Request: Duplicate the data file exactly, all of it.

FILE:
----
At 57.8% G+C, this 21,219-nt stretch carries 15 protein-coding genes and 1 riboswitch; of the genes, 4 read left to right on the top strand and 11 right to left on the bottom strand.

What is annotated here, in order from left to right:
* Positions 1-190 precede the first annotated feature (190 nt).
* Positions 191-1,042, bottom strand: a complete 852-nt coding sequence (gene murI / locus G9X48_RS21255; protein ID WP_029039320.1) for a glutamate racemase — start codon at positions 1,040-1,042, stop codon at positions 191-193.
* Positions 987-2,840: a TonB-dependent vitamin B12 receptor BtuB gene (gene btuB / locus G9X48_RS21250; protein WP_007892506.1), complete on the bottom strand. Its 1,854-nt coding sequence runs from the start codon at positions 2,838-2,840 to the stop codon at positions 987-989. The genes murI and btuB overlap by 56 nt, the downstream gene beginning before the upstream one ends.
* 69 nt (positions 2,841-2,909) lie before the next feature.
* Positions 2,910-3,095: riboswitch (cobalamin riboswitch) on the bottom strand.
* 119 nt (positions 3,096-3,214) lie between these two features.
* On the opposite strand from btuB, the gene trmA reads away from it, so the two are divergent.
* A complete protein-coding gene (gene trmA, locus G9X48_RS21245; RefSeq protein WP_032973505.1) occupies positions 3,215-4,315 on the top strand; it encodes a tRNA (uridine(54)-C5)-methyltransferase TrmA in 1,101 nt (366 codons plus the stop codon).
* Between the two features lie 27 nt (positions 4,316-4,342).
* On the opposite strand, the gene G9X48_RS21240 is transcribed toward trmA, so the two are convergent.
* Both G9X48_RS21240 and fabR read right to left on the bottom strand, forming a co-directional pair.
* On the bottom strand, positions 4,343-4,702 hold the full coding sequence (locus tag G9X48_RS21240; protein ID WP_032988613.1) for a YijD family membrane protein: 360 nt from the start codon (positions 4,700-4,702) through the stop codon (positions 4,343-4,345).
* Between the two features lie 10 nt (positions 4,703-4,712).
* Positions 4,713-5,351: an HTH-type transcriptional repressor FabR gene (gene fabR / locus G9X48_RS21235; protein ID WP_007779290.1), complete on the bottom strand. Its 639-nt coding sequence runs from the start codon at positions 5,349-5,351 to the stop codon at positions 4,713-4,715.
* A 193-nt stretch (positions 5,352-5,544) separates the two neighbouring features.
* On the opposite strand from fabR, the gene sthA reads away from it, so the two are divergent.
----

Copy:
At 57.8% G+C, this 21,219-nt stretch carries 15 protein-coding genes and 1 riboswitch; of the genes, 4 read left to right on the top strand and 11 right to left on the bottom strand.

What is annotated here, in order from left to right:
* Positions 1-190 precede the first annotated feature (190 nt).
* Positions 191-1,042, bottom strand: a complete 852-nt coding sequence (gene murI / locus G9X48_RS21255; protein ID WP_029039320.1) for a glutamate racemase — start codon at positions 1,040-1,042, stop codon at positions 191-193.
* Positions 987-2,840: a TonB-dependent vitamin B12 receptor BtuB gene (gene btuB / locus G9X48_RS21250; protein WP_007892506.1), complete on the bottom strand. Its 1,854-nt coding sequence runs from the start codon at positions 2,838-2,840 to the stop codon at positions 987-989. The genes murI and btuB overlap by 56 nt, the downstream gene beginning before the upstream one ends.
* 69 nt (positions 2,841-2,909) lie before the next feature.
* Positions 2,910-3,095: riboswitch (cobalamin riboswitch) on the bottom strand.
* 119 nt (positions 3,096-3,214) lie between these two features.
* On the opposite strand from btuB, the gene trmA reads away from it, so the two are divergent.
* A complete protein-coding gene (gene trmA, locus G9X48_RS21245; RefSeq protein WP_032973505.1) occupies positions 3,215-4,315 on the top strand; it encodes a tRNA (uridine(54)-C5)-methyltransferase TrmA in 1,101 nt (366 codons plus the stop codon).
* Between the two features lie 27 nt (positions 4,316-4,342).
* On the opposite strand, the gene G9X48_RS21240 is transcribed toward trmA, so the two are convergent.
* Both G9X48_RS21240 and fabR read right to left on the bottom strand, forming a co-directional pair.
* On the bottom strand, positions 4,343-4,702 hold the full coding sequence (locus tag G9X48_RS21240; protein ID WP_032988613.1) for a YijD family membrane protein: 360 nt from the start codon (positions 4,700-4,702) through the stop codon (positions 4,343-4,345).
* Between the two features lie 10 nt (positions 4,703-4,712).
* Positions 4,713-5,351: an HTH-type transcriptional repressor FabR gene (gene fabR / locus G9X48_RS21235; protein ID WP_007779290.1), complete on the bottom strand. Its 639-nt coding sequence runs from the start codon at positions 5,349-5,351 to the stop codon at positions 4,713-4,715.
* A 193-nt stretch (positions 5,352-5,544) separates the two neighbouring features.
* On the opposite strand from fabR, the gene sthA reads away from it, so the two are divergent.